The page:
Believe Half of What You See
In David J. Rank’s “The Man Who Had Lived Here”:
- Why does Douglas Clery object to others’ shortening his first name?
- How does Clery feel about his landlady, his neighbors and his job?
- What does he really find in the attic? Why does he feel compelled to go there?
In Caleb Wimble’s “Singularity”:
- What might the title mean?
- Dr. O’Neill transplants Jacob’s (the narrator’s) mind into a fresh replica of Jacob’s body. Why might that not be the best procedure? Why might it be the only practical one?
- The “transhumanist” procedure raises a socio-political controversy in the story:
- What seems to be the main objection to the procedure?
- Is the outbreak of violence plausible on the scale depicted?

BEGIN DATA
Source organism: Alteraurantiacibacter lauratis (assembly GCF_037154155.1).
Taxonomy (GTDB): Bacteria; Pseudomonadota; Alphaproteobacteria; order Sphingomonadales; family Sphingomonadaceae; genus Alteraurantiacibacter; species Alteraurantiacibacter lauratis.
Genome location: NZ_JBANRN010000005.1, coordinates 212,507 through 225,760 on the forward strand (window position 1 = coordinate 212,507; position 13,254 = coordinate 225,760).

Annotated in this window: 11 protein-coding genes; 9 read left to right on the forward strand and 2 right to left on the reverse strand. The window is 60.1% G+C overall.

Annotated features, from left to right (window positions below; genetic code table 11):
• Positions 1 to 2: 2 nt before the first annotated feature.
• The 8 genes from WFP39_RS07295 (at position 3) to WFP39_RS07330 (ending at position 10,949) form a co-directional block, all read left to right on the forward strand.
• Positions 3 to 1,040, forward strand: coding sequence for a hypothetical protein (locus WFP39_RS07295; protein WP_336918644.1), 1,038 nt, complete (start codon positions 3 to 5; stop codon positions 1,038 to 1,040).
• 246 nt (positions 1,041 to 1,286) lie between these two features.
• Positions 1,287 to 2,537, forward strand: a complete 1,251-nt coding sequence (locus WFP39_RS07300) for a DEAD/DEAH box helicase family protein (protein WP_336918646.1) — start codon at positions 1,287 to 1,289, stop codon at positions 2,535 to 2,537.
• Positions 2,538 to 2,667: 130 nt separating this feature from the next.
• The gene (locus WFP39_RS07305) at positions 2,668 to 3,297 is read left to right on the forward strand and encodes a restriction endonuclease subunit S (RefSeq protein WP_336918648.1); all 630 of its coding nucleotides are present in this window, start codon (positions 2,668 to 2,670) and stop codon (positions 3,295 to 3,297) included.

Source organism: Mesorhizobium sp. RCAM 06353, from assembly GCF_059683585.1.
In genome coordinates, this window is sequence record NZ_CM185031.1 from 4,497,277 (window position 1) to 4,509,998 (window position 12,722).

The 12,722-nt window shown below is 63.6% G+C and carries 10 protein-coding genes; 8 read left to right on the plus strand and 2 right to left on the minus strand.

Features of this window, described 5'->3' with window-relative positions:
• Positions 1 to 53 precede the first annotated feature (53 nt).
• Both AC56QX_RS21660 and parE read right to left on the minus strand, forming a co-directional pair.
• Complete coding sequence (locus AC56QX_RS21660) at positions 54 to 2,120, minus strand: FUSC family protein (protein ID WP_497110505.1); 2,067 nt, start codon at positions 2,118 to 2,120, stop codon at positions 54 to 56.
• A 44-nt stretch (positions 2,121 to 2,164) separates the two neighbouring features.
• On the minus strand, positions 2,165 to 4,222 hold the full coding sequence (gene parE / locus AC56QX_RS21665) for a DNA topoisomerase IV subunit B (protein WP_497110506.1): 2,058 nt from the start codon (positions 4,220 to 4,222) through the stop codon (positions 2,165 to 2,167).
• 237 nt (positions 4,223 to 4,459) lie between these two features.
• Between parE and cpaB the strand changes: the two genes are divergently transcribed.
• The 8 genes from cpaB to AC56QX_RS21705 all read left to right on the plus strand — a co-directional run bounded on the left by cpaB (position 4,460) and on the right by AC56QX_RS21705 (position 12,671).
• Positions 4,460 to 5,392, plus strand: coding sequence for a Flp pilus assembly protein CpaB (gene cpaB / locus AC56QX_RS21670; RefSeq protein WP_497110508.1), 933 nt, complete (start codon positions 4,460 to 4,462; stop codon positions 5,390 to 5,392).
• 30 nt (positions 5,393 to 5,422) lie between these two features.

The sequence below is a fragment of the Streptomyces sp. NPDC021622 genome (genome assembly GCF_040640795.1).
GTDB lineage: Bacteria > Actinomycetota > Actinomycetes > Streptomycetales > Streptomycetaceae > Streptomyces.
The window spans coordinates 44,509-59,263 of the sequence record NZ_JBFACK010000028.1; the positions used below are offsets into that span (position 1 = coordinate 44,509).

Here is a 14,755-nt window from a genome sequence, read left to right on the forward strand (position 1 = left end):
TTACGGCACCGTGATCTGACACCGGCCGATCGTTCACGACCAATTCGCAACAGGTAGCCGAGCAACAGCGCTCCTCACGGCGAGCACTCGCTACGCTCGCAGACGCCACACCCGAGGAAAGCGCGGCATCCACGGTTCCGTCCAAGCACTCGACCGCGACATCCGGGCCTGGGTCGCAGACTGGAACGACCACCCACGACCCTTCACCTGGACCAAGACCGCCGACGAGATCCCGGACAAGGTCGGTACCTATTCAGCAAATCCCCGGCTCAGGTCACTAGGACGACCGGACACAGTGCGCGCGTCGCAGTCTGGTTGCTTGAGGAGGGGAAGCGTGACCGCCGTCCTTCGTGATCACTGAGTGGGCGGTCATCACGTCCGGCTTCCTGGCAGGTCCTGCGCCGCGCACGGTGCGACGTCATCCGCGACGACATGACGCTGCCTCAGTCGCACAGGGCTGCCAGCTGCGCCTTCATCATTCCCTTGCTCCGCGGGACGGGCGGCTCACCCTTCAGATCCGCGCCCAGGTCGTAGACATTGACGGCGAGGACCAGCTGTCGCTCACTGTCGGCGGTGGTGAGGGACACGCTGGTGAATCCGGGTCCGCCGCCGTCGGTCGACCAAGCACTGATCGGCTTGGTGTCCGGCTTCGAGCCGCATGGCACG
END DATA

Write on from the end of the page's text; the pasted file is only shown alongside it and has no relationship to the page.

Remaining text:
- What detail in the story might justify reading the “transhumanist” vs. “humanist” conflict as an allegory for a conflict of another kind?
In euhal allen’s The Bridge: a New Beginning, chapter 3:
Katia tells her daughter Me’Avi about Johannes’ and Olga’s disappearance. Me’Avi has doubts about Katia’s apparent lack of emotion. Is Katia’s explanation entirely convincing? What does the incident reveal about the relationship between Katia and Me’Avi?
Why might one doubt that Johannes and Olga have really been vaporized by a nova?
In Channie Greenberg’s “On Not Weighing the Moral Turpitudes of Common Man”:
- What does the story satirize?
- What is the tone of the title and the ending: Comic? Ironic? Bitter?
In Alexander Tozzi’s “The Gnome’s Ruby,” why is the gnome so attached to his good luck charm that he’s williing to risk life and limb to search for it?
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